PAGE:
The music industry is looking to change tracks. After the shockwaves of the protest movement #TheShowMustBePaused, professionals in the sector are launching numerous initiatives to support musicians from ethnic minorities.
British organizations Sound City, Youth Music, sm-mgmt and CAPLL LTD recently launched "Rip It Up" , a scholarship program to promote diversity and welcome a new generation of talent to the industry. Ten young people of black, Asian or another ethnic minority will be selected to follow six months of professional training to help them carve out a place for themselves in the industry. And all this with the help of mentors such as Seye Adelekan from Gorillaz, Nova Twins, Vanessa Bakewell from Facebook, Liam James Ward from Be-Hookd Digital and Achal Dhillon from Killing Moon Records.
This initiative, supported by the Youth Music Incubator Fund, hopes to encourage greater diversity and inclusiveness in the UK music sector. "Diversity (or lack thereof) issues are all around us - I don't think anyone who has a fully functional brain and has borne witness to the events of the last twelve months in particular (of course, the issue is as old as civilisation itself) needs a reminder or much convincing that racial prejudice is very real. Music being at the forefront of cultural expression therefore suffers from these issues more acutely, or indeed benefits from them when diversity is at the forefront of music businesses' strategy ," outlined Achal Dhillon of the label Killing Moon Records.
The organization UK Music addressed these issues in a recent report , in which 3,670 industry professionals were surveyed. Nearly 22% of them are black, Asian or from other ethnic minorities, compared to only 17.8% in 2018. Despite this encouraging increase, professionals from an ethnic minority often struggle to move up the ladder in the industry. They account for 42.1% of apprentices or trainees, but only 19.9% of senior managers.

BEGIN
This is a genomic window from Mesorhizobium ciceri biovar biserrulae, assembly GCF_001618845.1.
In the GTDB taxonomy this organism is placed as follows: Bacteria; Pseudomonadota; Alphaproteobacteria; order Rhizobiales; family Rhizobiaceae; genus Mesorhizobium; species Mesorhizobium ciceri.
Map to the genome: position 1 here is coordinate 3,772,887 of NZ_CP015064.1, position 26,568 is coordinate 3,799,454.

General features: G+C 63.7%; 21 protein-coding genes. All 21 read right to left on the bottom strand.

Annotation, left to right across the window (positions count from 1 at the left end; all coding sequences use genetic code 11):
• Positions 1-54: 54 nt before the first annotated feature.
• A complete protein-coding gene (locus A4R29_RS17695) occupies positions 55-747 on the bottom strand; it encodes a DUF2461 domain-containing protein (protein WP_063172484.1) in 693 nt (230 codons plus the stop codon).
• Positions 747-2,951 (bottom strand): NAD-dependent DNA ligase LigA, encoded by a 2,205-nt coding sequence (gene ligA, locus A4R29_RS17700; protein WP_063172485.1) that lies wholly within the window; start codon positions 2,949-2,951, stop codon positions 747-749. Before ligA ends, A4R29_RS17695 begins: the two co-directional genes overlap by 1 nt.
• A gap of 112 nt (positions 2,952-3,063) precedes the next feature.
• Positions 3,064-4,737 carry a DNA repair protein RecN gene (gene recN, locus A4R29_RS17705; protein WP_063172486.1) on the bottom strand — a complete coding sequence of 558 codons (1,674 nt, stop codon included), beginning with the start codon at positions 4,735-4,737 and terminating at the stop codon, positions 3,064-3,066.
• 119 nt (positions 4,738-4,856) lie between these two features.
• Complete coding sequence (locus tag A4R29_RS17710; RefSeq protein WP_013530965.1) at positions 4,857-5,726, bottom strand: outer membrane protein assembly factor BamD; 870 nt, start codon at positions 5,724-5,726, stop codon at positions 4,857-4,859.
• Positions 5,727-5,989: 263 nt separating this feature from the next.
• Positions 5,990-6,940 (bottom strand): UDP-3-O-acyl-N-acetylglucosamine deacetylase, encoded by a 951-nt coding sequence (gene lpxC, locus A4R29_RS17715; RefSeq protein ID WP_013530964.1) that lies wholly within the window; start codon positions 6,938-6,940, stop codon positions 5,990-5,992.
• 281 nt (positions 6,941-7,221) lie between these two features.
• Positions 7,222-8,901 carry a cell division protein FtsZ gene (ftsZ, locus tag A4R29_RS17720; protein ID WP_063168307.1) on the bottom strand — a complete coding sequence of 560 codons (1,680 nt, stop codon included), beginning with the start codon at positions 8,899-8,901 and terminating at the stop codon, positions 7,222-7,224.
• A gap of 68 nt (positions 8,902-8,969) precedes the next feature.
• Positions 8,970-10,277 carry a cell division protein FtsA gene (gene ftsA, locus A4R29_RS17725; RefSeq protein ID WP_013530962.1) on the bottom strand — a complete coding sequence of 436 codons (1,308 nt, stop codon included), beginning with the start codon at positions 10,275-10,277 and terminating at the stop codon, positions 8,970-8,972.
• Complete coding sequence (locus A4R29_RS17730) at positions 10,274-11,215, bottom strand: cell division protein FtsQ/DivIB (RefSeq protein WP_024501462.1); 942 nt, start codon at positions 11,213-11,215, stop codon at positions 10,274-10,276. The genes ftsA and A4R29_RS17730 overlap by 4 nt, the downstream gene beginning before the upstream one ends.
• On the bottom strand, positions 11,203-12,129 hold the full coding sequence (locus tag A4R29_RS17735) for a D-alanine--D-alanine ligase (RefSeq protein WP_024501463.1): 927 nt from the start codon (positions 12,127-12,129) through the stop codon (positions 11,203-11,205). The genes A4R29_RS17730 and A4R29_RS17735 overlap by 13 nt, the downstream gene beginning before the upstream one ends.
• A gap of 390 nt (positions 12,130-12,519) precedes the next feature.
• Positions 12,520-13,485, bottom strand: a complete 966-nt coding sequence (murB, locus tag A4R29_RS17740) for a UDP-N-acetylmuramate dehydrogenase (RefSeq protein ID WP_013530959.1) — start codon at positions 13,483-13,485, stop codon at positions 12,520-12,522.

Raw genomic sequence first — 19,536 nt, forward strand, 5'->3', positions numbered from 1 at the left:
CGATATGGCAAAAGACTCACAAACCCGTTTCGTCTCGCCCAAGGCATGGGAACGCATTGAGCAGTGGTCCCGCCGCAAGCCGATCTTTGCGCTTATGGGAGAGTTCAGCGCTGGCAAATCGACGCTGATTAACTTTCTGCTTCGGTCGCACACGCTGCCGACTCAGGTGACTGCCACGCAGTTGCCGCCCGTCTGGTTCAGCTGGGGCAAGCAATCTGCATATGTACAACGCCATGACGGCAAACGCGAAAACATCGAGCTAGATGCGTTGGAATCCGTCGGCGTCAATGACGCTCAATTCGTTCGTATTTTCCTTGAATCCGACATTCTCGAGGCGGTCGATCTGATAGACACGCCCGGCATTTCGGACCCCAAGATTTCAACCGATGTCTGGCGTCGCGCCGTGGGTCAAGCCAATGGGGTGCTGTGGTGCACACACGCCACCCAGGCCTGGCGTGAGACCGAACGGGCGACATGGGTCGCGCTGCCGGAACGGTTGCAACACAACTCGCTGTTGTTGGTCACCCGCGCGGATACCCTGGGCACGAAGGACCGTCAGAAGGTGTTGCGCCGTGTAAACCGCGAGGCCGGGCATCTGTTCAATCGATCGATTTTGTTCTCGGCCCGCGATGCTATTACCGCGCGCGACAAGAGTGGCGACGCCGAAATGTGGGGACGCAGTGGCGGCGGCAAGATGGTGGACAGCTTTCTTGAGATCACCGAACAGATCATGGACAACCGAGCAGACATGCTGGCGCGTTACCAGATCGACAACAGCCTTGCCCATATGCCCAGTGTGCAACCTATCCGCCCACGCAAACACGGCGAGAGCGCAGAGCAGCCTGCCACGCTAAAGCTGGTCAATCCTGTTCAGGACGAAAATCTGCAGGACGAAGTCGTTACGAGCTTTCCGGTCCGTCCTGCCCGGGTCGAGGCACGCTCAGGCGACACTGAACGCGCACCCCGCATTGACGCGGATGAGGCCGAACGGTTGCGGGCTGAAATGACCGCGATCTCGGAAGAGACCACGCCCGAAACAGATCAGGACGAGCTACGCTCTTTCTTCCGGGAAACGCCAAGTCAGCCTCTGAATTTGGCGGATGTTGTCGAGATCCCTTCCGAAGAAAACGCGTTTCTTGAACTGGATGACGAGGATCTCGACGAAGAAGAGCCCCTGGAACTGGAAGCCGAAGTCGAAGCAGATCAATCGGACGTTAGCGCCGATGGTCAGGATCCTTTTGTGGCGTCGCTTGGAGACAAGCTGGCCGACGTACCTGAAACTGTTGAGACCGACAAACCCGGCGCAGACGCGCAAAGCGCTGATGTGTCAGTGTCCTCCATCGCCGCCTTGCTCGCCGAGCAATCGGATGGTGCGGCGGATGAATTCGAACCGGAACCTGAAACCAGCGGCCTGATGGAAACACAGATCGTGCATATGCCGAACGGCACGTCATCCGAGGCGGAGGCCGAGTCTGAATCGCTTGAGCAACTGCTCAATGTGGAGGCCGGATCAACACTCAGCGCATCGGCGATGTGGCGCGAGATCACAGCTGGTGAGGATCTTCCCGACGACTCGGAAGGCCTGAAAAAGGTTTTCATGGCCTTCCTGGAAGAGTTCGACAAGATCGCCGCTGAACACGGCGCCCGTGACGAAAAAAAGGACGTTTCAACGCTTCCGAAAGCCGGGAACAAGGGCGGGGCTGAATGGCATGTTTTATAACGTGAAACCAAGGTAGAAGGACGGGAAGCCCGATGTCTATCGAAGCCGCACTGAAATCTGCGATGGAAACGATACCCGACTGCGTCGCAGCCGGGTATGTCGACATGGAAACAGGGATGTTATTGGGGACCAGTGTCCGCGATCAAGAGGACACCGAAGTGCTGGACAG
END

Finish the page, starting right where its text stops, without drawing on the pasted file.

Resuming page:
Continuing on from #TheShowMustBePaused
In the United States, these disparities were at the center of the protest initiative #TheShowMustBePaused, which Jamila Thomas and Brianna Agyemang launched last June in response to the deaths of George Floyd, Breonna Taylor, Ahmaud Arbery. The two women presented it as a call to the music industry, which has "profited predominantly from Black art," to protect and value the black community. Many artists and industry giants such as Warner, Sony and Universal joined the movement by symbolically pausing their activities for a day.
Eight months later, some players are continuing their efforts to promote more diversity in the industry. This is the case of the American Association of Independent Music ( A2IM ), which recently launched a new program to boost independent music businesses run by African Americans. They will join the A2IM network for free and receive tickets to attend networking events such as Indie Week and the A2IM annual conference.
For its part, YouTube recently announced the creation of a grant program for black creators on its platform. It follows the launch of a $100 million fund, #YouTubeBlack, last October. More than 130 creators have been selected as part of the "#YouTubeBlack Voices Class of 2021" initiative, and will receive financial support to increase their influence on the platform. "These creators and artists have been doing this work already and are known by their communities, but we're really excited to invest in them, and we believe that they can and will become household names with this support," declared Malik Ducard, YouTube's VP of Responsibility, during a press conference.
A double whammy for minorities
Among them are about 20 black artists, including nine women such as MC Carol, Yung Baby Tate and Tkay Maidza. Their position in the music industry is even more precarious than that of their peers, according to a study by the University of Southern California. While more and more women of ethnic minorities are making their way into the music charts as singer-songwriters, they are struggling to appear in the charts as producers. Only eight of them had that chance between 2012 and 2019.
"The music industry has virtually erased female producers, particularly women of color, from the popular charts. As producers fill a leading creative role, it's essential to ensure that women from all backgrounds are being considered and hired throughout the industry," according to Stacy L. Smith, USC professor and author of the study.